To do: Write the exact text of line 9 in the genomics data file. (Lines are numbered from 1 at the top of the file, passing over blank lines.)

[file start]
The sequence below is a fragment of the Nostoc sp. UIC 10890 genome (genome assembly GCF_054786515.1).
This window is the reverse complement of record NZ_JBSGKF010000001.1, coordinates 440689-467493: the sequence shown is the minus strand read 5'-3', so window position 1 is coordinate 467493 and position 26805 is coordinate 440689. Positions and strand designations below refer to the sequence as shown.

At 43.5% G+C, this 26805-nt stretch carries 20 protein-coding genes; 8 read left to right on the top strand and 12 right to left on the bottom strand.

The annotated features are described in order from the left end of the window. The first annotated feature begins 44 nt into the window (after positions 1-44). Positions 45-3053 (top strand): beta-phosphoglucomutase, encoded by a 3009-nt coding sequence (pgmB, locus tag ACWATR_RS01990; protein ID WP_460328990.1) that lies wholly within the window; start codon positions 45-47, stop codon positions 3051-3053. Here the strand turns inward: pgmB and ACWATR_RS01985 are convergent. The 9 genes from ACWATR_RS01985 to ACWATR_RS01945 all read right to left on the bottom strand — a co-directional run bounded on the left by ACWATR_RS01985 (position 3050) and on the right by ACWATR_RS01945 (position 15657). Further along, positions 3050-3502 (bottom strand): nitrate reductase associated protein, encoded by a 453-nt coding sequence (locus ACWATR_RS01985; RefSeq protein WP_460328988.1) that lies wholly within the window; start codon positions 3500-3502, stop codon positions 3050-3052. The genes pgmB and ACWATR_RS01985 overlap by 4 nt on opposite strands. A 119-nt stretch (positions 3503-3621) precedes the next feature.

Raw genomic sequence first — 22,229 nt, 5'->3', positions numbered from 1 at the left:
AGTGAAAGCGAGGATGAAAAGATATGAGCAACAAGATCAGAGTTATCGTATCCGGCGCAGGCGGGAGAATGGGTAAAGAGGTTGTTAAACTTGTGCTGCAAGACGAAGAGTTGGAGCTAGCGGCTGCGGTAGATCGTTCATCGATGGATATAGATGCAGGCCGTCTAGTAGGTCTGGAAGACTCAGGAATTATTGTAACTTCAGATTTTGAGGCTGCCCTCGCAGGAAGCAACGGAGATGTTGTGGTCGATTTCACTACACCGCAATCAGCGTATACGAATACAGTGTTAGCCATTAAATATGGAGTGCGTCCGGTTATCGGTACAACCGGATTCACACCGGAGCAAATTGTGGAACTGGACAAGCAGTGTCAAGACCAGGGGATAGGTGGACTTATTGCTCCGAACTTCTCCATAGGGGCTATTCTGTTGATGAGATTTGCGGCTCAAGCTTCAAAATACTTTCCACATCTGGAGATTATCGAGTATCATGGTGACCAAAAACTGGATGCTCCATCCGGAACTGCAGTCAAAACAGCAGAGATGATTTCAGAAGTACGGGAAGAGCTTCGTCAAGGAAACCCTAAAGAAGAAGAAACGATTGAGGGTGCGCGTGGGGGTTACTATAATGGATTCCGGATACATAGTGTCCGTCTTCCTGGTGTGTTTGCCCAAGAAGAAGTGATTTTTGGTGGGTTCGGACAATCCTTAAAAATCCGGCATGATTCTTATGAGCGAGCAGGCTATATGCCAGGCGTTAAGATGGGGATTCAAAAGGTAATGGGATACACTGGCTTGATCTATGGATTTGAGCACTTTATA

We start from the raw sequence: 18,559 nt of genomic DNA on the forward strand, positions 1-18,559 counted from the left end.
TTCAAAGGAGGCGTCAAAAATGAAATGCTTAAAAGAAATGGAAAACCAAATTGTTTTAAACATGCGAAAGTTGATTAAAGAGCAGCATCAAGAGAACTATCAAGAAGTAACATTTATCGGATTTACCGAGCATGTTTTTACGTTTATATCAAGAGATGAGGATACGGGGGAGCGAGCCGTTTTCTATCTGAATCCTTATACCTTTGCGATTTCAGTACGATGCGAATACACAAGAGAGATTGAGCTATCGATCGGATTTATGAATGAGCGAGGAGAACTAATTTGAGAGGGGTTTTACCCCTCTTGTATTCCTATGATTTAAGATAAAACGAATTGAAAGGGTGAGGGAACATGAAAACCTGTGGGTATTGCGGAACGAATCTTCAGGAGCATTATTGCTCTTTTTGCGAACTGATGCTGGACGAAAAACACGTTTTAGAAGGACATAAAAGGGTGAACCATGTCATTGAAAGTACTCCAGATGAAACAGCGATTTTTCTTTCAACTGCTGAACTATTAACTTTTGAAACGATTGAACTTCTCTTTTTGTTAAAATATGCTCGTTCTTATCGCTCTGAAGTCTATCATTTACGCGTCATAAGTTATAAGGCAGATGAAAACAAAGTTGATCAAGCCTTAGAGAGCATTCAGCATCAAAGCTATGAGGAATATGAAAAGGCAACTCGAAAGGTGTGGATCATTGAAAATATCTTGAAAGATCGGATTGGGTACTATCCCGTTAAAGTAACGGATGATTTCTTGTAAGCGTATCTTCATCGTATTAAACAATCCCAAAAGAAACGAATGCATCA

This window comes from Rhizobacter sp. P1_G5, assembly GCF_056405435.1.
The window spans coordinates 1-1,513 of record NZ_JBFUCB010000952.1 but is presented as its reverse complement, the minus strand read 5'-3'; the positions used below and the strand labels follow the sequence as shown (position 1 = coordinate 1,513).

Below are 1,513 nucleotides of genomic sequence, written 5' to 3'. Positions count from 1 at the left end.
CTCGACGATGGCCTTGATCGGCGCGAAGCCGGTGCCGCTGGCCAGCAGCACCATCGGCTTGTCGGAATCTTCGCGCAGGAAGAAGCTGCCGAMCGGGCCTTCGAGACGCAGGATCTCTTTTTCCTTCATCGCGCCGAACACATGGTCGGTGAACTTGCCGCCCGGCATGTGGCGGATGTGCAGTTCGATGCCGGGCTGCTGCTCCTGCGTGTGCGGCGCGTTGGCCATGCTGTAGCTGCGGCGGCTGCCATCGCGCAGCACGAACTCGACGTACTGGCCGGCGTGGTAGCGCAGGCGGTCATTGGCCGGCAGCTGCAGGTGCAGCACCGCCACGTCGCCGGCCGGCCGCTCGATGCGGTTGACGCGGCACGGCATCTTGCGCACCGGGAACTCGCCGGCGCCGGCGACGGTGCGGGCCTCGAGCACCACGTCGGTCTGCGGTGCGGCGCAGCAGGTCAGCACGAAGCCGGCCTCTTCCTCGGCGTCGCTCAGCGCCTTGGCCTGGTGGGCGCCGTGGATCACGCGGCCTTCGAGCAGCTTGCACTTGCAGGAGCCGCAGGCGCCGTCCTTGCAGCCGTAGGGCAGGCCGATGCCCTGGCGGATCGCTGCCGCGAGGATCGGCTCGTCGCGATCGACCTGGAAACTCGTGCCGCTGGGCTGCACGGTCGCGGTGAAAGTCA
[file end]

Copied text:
This window comes from Rhizobacter sp. P1_G5, assembly GCF_056405435.1.